There is an added issue, equally mysterious. Butson points out that the design of these wagons included a slight curvature in the middle – a bend in the steel designed to straighten as the wagon is filled, allowing the ends to be locked off. This isn’t happening as expected, Butson says, at a higher rate with the Chinese built wagons. “What the troops are finding is that they’re having real difficulty loading and unloading the wagons. So if you were dropping a 40 foot container on a Chinese wagon… the centre of the 40 foot container sags below the end of the container, as its sagging with the weight. Two fat bellies meeting in the middle means there’s a problem at the ends. So what they have to do is force boxes onto the wagons and so on, and then they smash hell out of the twist locks trying to get them to lock in at the ends. “

As yet, Kiwirail’s Jim Quinn says. there have been no indications that this particular problem with the Chinese-built wagons is resulting in damage to the containers. “There [have] been no reports of container damage as a result of being used on these wagons.” However, Quinn confirmed that the problem exists, and that the cause of it remains as yet unknown. “One issue that has been discovered in only a couple of these wagons is when loading some empty (or light) 40 foot containers, they can’t be fastened. We are working with the Chinese supplier on what could be causing this.”

For his part, Butson can’t say whether the quality of the steel on the Chinese built wagons may be a contributing factor. “No one can tell me whether there is a difference between the metal specifications on the Chinese wagons versus the Hillside ones. But in practical terms I’m told the Hillside ones are easier to load.” Quinn is adamant on this point : “The Chinese wagons have been built using a higher grade of steel than those constructed at Hillside.”

In sum, if Kiwirail is still largely in the dark as to what is causing (a) the wheel skid problem and (b) the locking off of the wagons problem, the ability to seek redress under the contract would appear to be limited. As yet, ‘total systematic failure’ of the Chinese built wagons is not happening. Yet the current rate at which the wagons are turning up in the repair shop is hardly a ringing endorsement of the policy of getting cheap foreign providers to build the key items in our transport infrastructure.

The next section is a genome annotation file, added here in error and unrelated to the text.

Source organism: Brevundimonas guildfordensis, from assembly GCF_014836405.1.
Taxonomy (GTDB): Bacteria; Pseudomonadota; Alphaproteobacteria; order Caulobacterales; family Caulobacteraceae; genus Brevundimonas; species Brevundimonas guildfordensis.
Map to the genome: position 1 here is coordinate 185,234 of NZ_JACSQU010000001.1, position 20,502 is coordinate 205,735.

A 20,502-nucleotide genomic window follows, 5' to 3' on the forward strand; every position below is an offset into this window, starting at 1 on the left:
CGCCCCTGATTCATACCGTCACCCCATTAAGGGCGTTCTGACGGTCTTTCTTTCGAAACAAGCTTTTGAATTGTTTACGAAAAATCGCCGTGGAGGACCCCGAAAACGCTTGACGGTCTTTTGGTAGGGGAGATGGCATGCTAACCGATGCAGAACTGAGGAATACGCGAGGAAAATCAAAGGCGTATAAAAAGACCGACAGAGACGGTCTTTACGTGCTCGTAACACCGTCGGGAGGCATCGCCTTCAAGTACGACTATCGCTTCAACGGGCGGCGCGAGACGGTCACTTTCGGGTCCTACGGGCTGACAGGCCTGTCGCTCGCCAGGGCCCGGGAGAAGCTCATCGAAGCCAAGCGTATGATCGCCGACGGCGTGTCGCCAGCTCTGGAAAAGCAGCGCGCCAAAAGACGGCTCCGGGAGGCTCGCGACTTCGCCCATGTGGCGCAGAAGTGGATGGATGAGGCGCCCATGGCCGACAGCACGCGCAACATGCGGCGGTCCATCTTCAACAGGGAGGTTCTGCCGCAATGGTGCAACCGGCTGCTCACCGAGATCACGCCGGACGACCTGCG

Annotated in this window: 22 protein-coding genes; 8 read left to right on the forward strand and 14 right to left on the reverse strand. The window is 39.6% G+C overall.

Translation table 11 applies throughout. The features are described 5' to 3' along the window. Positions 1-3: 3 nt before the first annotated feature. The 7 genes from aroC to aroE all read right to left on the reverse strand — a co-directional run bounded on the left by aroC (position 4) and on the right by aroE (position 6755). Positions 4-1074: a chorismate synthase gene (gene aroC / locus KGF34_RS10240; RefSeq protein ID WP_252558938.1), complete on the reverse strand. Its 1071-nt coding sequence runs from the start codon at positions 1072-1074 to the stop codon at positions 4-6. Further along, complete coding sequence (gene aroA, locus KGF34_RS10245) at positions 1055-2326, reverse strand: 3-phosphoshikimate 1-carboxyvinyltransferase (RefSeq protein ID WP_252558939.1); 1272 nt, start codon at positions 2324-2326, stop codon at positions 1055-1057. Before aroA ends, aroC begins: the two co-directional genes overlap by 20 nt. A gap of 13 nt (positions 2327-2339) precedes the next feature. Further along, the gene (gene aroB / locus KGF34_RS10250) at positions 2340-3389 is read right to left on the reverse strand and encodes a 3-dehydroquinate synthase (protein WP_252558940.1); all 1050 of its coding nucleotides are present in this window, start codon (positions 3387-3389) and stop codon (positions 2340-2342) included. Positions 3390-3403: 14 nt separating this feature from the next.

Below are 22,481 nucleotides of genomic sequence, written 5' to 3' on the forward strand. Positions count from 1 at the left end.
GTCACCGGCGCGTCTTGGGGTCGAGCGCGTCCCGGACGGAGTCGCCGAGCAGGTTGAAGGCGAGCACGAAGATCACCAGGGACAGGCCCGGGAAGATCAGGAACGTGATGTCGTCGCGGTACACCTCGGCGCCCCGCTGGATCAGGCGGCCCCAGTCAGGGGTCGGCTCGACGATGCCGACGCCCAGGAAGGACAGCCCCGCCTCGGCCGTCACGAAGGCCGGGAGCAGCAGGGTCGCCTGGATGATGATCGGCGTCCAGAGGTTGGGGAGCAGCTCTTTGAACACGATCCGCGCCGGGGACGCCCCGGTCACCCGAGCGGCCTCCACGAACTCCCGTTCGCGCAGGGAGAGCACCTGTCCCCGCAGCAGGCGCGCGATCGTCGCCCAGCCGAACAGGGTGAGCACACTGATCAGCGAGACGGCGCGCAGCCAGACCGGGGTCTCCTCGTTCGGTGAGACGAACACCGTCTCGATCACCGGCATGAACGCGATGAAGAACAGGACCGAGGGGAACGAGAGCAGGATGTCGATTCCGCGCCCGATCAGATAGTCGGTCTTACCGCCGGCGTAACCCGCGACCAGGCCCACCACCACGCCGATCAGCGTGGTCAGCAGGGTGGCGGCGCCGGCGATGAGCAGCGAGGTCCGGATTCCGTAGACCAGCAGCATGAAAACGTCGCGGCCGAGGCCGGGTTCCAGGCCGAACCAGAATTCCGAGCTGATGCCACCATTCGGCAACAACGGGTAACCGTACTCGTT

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    1. 10 Responses to “On Kiwirail’s current problems with its Chinese-built wagons”

    2. By Jason on Feb 23, 2012 | Reply

      Nice one Gordon. I was especially struck by Quinn commenting that they’re “very pleased” with the performance of new wagons that, as you’ve niftily pointed out, are failing at twice the rate expected for a mixed-age fleet. To be generous, Kiwirail must have a very forgiving attitude. What would it take for them to be merely “pleased”; a quarter of the wagons failing? :).

    3. By Jack on Feb 23, 2012 | Reply

      Sad, really when over 40 million could have been spent in Dunedin in jobs. Yet, Key decided to use the chinese. He must really dislike kiwis.. he did the same with the ferry from wellington to south island.. had it shipped to south korea for repairs. I don’t like my tax dollars going abroad and Key is costing us, not saving us money. I suppose those 48 employees have time to work on Key’s bike trails… after all the police have more time, they can work on Key’s tea tapes.

    4. By Hamish on Feb 24, 2012 | Reply

      While “failing at twice the rate expected” sounds shocking, it is only an extra 21 wagons under repair then what KiwiRail allows for at any one time. Considering KiwiRail owns a few thousand wagons, 21 is nothing.

      However, you can expect that number to drop to within normal limits once KiwiRail and the wagon builder work though the two issues.

      Gordon might want to consider what “bathtub performance” means. Recently the reliability of KiwiRail’s new Chinese built locomotives has jumped sharply, with the mean distance between failures more than doubling within a two month period, even though their performance at the start was less then ideal. All because new equipment isn’t that good at the start does not mean it’s a lemon.

    5. By Robert Miles on Feb 25, 2012 | Reply

      In New Zealand in the 1970s and 1980’s there was a general view that the rail system was economical and an efficient user of resources for freight movement but not for passengers. I was always interested in rail and did my initial MA(hons) thesis about the decisionmaking about rejected options of buying new inter city and provincial rail carriages and railcars in the mid 1970’s.